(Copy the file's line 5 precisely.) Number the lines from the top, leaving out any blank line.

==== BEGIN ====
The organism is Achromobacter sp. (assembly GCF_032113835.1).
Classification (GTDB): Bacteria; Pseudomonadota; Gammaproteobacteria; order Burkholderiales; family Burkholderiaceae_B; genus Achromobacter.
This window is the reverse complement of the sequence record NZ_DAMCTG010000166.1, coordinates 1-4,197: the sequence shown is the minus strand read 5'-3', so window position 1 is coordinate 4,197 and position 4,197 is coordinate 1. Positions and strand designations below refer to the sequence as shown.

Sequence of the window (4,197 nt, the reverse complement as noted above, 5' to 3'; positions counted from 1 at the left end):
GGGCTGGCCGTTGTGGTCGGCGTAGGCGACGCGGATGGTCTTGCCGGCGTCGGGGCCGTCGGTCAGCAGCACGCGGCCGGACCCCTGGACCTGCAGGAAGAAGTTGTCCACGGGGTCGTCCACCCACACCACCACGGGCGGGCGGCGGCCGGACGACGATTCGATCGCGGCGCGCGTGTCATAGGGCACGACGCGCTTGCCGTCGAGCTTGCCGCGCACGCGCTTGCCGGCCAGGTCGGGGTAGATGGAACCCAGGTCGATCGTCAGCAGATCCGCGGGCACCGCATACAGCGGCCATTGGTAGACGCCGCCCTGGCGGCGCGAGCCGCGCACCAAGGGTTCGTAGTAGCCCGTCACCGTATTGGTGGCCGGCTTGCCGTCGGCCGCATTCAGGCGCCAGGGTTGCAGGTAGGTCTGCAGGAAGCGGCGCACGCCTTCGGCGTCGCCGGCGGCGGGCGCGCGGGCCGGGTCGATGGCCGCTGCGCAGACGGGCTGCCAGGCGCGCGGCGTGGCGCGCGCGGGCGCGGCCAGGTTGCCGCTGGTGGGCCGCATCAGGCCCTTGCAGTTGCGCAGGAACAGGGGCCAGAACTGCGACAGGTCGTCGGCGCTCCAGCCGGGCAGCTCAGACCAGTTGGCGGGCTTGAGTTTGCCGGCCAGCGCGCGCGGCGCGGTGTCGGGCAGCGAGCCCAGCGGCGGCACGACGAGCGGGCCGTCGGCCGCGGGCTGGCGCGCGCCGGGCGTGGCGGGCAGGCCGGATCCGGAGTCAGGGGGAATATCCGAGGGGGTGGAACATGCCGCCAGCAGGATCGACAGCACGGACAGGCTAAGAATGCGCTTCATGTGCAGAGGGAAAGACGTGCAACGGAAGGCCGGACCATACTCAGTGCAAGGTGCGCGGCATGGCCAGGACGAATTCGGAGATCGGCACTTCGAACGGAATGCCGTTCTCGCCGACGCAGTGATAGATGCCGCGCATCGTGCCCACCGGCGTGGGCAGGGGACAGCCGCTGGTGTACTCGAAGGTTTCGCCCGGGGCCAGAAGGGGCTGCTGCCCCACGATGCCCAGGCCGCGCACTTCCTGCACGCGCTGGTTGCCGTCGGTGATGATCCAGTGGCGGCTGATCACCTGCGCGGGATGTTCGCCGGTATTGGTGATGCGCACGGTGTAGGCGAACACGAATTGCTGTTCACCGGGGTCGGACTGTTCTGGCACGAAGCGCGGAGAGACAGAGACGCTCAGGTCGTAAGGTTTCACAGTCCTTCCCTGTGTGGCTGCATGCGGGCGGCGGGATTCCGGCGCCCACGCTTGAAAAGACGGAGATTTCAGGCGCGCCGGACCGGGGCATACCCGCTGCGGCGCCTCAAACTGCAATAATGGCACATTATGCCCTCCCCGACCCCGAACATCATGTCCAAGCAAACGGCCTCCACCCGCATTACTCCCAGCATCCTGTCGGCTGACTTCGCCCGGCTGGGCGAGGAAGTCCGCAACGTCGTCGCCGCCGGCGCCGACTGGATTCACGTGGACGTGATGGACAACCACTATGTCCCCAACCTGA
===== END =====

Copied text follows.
GGGCTGGCCGTTGTGGTCGGCGTAGGCGACGCGGATGGTCTTGCCGGCGTCGGGGCCGTCGGTCAGCAGCACGCGGCCGGACCCCTGGACCTGCAGGAAGAAGTTGTCCACGGGGTCGTCCACCCACACCACCACGGGCGGGCGGCGGCCGGACGACGATTCGATCGCGGCGCGCGTGTCATAGGGCACGACGCGCTTGCCGTCGAGCTTGCCGCGCACGCGCTTGCCGGCCAGGTCGGGGTAGATGGAACCCAGGTCGATCGTCAGCAGATCCGCGGGCACCGCATACAGCGGCCATTGGTAGACGCCGCCCTGGCGGCGCGAGCCGCGCACCAAGGGTTCGTAGTAGCCCGTCACCGTATTGGTGGCCGGCTTGCCGTCGGCCGCATTCAGGCGCCAGGGTTGCAGGTAGGTCTGCAGGAAGCGGCGCACGCCTTCGGCGTCGCCGGCGGCGGGCGCGCGGGCCGGGTCGATGGCCGCTGCGCAGACGGGCTGCCAGGCGCGCGGCGTGGCGCGCGCGGGCGCGGCCAGGTTGCCGCTGGTGGGCCGCATCAGGCCCTTGCAGTTGCGCAGGAACAGGGGCCAGAACTGCGACAGGTCGTCGGCGCTCCAGCCGGGCAGCTCAGACCAGTTGGCGGGCTTGAGTTTGCCGGCCAGCGCGCGCGGCGCGGTGTCGGGCAGCGAGCCCAGCGGCGGCACGACGAGCGGGCCGTCGGCCGCGGGCTGGCGCGCGCCGGGCGTGGCGGGCAGGCCGGATCCGGAGTCAGGGGGAATATCCGAGGGGGTGGAACATGCCGCCAGCAGGATCGACAGCACGGACAGGCTAAGAATGCGCTTCATGTGCAGAGGGAAAGACGTGCAACGGAAGGCCGGACCATACTCAGTGCAAGGTGCGCGGCATGGCCAGGACGAATTCGGAGATCGGCACTTCGAACGGAATGCCGTTCTCGCCGACGCAGTGATAGATGCCGCGCATCGTGCCCACCGGCGTGGGCAGGGGACAGCCGCTGGTGTACTCGAAGGTTTCGCCCGGGGCCAGAAGGGGCTGCTGCCCCACGATGCCCAGGCCGCGCACTTCCTGCACGCGCTGGTTGCCGTCGGTGATGATCCAGTGGCGGCTGATCACCTGCGCGGGATGTTCGCCGGTATTGGTGATGCGCACGGTGTAGGCGAACACGAATTGCTGTTCACCGGGGTCGGACTGTTCTGGCACGAAGCGCGGAGAGACAGAGACGCTCAGGTCGTAAGGTTTCACAGTCCTTCCCTGTGTGGCTGCATGCGGGCGGCGGGATTCCGGCGCCCACGCTTGAAAAGACGGAGATTTCAGGCGCGCCGGACCGGGGCATACCCGCTGCGGCGCCTCAAACTGCAATAATGGCACATTATGCCCTCCCCGACCCCGAACATCATGTCCAAGCAAACGGCCTCCACCCGCATTACTCCCAGCATCCTGTCGGCTGACTTCGCCCGGCTGGGCGAGGAAGTCCGCAACGTCGTCGCCGCCGGCGCCGACTGGATTCACGTGGACGTGATGGACAACCACTATGTCCCCAACCTGA